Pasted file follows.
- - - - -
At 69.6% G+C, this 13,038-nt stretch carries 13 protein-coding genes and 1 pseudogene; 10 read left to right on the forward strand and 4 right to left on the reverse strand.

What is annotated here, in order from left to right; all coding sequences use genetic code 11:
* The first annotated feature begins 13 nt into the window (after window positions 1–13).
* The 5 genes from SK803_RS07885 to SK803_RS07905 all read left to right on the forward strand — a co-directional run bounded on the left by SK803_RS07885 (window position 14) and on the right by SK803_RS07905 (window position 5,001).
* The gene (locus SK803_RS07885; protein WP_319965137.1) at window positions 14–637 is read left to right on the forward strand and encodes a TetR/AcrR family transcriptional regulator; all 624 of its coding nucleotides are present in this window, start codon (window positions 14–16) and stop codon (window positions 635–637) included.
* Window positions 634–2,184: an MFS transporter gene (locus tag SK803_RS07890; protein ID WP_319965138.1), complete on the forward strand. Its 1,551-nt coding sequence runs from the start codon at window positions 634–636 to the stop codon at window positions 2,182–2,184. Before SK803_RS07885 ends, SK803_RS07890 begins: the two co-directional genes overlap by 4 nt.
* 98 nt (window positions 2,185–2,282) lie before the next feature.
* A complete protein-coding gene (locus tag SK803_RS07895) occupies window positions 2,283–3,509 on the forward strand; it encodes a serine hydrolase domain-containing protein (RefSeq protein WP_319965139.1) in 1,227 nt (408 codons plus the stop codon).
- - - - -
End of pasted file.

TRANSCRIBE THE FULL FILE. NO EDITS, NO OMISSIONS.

At 69.6% G+C, this 13,038-nt stretch carries 13 protein-coding genes and 1 pseudogene; 10 read left to right on the forward strand and 4 right to left on the reverse strand.

What is annotated here, in order from left to right; all coding sequences use genetic code 11:
* The first annotated feature begins 13 nt into the window (after window positions 1–13).
* The 5 genes from SK803_RS07885 to SK803_RS07905 all read left to right on the forward strand — a co-directional run bounded on the left by SK803_RS07885 (window position 14) and on the right by SK803_RS07905 (window position 5,001).
* The gene (locus SK803_RS07885; protein WP_319965137.1) at window positions 14–637 is read left to right on the forward strand and encodes a TetR/AcrR family transcriptional regulator; all 624 of its coding nucleotides are present in this window, start codon (window positions 14–16) and stop codon (window positions 635–637) included.
* Window positions 634–2,184: an MFS transporter gene (locus tag SK803_RS07890; protein ID WP_319965138.1), complete on the forward strand. Its 1,551-nt coding sequence runs from the start codon at window positions 634–636 to the stop codon at window positions 2,182–2,184. Before SK803_RS07885 ends, SK803_RS07890 begins: the two co-directional genes overlap by 4 nt.
* 98 nt (window positions 2,185–2,282) lie before the next feature.
* A complete protein-coding gene (locus tag SK803_RS07895) occupies window positions 2,283–3,509 on the forward strand; it encodes a serine hydrolase domain-containing protein (RefSeq protein WP_319965139.1) in 1,227 nt (408 codons plus the stop codon).